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Australia’s 43rd election since Federation in 1901 is over, with no popular or majority mandate given to either major party yet again – with the Coalition enjoying only 45% of the primary vote. 

Preferences, however, mean that the Coalition has the legitimate and legal right to govern, with well over 50% of the seats in the Lower House. But the Coalition has a minority of seats, and an uphill battle, in a dysfunctional Upper House of many unrepresentative (but legal) members and members from hostile major (Australian Labor Party) and minor (Greens) parties.

It is more likely that the Australian Labor Party (ALP) lost the election than that the Coalition won, but a win is a win. And that carries a right to govern – with legitimate resistance, but not excessive obstructionism. Nevertheless, it is somewhat depressing to find a winning party, and the losing party for that matter, with a platform of near platitudes and popularism and silence or filibustering on key issues such as long-range vision, the digital era, energy direction, taxes (including the GST) and industrial relations reform, among others. This, of course, is partly the result of spin doctors and a 24/7 media frenzy. 

As will be suggested later, the elements of a well-run nation are too important to have been ignored, for whatever reasons, by either major party during this election.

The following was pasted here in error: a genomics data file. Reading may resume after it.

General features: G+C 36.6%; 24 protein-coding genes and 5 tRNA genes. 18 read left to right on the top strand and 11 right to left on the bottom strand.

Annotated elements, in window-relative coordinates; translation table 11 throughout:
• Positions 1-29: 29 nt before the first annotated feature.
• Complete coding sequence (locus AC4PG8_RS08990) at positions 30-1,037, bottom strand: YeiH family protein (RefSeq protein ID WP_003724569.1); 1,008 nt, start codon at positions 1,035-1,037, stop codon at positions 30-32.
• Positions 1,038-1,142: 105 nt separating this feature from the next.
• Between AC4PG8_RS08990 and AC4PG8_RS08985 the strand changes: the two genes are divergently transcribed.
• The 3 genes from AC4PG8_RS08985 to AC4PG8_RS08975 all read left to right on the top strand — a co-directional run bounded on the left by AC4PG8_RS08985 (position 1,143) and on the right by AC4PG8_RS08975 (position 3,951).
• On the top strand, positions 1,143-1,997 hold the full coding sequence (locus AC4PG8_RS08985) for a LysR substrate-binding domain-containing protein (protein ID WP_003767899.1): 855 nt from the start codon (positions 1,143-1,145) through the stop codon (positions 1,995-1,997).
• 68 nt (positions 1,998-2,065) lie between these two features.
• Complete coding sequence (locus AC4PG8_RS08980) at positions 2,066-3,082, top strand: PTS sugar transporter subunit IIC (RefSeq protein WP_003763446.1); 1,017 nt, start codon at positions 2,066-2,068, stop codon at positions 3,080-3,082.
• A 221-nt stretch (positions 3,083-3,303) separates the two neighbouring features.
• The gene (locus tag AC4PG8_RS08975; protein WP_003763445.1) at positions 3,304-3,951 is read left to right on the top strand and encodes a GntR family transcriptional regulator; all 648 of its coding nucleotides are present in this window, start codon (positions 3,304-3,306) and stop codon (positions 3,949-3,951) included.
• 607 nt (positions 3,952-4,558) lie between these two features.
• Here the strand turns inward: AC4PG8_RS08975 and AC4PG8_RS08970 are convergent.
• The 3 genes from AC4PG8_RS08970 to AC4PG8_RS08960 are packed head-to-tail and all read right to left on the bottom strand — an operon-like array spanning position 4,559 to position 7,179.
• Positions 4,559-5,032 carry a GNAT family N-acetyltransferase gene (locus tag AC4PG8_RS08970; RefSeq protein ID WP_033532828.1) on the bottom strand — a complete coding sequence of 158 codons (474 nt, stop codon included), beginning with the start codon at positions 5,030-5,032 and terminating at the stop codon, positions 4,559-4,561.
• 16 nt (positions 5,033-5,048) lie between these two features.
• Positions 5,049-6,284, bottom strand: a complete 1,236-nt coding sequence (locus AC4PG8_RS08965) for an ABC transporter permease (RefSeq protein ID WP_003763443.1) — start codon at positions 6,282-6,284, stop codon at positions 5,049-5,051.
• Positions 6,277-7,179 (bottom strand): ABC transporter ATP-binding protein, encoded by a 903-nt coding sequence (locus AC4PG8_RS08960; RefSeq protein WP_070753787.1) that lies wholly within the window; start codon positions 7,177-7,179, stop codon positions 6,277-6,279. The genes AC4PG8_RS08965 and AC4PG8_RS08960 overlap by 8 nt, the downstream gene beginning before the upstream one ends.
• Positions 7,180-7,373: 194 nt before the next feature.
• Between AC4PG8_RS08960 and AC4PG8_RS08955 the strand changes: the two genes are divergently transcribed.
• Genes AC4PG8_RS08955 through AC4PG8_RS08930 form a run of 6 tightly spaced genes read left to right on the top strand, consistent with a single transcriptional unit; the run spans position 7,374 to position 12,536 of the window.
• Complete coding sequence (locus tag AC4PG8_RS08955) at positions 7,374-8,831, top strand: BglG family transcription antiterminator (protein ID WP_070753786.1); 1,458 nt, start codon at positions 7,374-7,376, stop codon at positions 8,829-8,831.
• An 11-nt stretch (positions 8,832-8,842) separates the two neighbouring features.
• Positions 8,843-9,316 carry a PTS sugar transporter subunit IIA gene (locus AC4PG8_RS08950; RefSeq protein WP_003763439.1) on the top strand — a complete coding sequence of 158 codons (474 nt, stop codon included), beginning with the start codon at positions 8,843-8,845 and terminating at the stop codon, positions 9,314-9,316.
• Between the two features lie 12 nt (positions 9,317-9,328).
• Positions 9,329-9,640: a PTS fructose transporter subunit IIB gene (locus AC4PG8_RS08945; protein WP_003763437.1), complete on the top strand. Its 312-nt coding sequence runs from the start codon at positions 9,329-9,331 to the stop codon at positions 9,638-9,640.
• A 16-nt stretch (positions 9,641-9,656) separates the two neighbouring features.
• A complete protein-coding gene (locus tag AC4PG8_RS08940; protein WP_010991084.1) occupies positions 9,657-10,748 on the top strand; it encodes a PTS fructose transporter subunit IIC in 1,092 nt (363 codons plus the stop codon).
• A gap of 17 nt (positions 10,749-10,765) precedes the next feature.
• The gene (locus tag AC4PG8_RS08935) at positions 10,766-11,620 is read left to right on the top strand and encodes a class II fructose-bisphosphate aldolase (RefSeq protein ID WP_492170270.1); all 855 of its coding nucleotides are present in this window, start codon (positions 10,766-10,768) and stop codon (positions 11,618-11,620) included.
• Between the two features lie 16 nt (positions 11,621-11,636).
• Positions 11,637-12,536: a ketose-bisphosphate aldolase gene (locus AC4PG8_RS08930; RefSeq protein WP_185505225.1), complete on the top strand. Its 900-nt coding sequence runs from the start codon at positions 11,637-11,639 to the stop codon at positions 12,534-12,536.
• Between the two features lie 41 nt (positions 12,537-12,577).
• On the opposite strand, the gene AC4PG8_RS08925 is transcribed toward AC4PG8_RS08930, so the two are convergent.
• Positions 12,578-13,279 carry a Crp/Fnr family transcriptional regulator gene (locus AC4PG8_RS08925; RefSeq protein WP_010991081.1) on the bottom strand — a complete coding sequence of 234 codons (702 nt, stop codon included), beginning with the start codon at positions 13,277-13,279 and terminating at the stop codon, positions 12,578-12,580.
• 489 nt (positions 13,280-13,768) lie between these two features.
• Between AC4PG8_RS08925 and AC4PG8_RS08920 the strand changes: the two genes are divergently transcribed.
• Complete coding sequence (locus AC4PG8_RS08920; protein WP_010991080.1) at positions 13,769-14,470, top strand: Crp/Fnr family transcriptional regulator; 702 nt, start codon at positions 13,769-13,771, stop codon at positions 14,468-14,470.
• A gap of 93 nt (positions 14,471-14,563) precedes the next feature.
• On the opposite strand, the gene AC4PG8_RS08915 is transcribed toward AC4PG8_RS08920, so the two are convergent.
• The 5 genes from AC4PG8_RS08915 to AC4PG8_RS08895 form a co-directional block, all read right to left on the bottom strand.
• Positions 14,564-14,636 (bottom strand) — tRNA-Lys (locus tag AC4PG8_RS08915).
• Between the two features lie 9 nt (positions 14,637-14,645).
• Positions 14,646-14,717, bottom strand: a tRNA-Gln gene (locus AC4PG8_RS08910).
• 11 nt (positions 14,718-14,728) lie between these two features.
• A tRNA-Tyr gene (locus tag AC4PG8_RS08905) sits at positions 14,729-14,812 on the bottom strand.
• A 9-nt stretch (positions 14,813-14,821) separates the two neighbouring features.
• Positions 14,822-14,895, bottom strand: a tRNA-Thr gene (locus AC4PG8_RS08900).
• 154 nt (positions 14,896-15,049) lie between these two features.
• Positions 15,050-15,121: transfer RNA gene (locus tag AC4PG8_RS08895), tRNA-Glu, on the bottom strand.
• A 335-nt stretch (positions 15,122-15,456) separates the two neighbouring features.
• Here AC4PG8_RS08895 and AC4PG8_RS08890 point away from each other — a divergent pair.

Putting the latest election results into perspective is useful and revealing. The first chart shows the results of the 43 elections for the House of Representatives from 1901 to 2013.







The conclusions are straightforward. The Coalition (of many different partners and names) has ruled for 71% of the time and Labor (an unchanged party) just 29% of the time. In short, the electorate has rarely tolerated the ALP in power for long periods, or often, with the exception of the Hawke and Keating governments from 1983 to 1996. This is due to the nation suffering reform fatigue and usually poor fiscal management of the economy under Labor – with ideology, zealotry, overspending and under-taxing at work.

On the other hand, the reform history of the Coalition has been poor, but the fiscal management is usually very good, except for the Fraser Government of 1975 to 1983. This period was one of appalling systemic deficits and little, if any, significant reform.

The Coalition rarely rescinds Labor reforms, but does make them work within a balanced budget.

The picture emerging within the Senate is very different, as the next chart shows.








While the major parties dominated at different times until the end of the Industrial Age in the 1960s – favouring the Coalition, which dominated for 15 terms compared with Labor’s six – such dominance has only occurred in two terms of government over the past half-century, both times by the Coalition. In short, the electorate in the New Age favours a clear majority of one party or another in the ruling house, but hedges its bets by making sure that the same party has a difficult time fulfilling its platforms. The Gillard Government was a rare double whammy in this regard, with no majority in either house. A hung parliament indeed.

This dilemma has been compounded by a more pluralistic electorate voting for the Upper House, where minor parties are given a lot of room to move. To some extent, this has been due to reform stubbornness by the two major parties and, more lately, on the issue of the environment, with the Greens making big inroads in terms of seats and the balance of power. But before the Greens, there were the Democratic Labor Party and the Australian Democrats. At the most recent election, a remarkable number of independents were elected with negligible primary votes.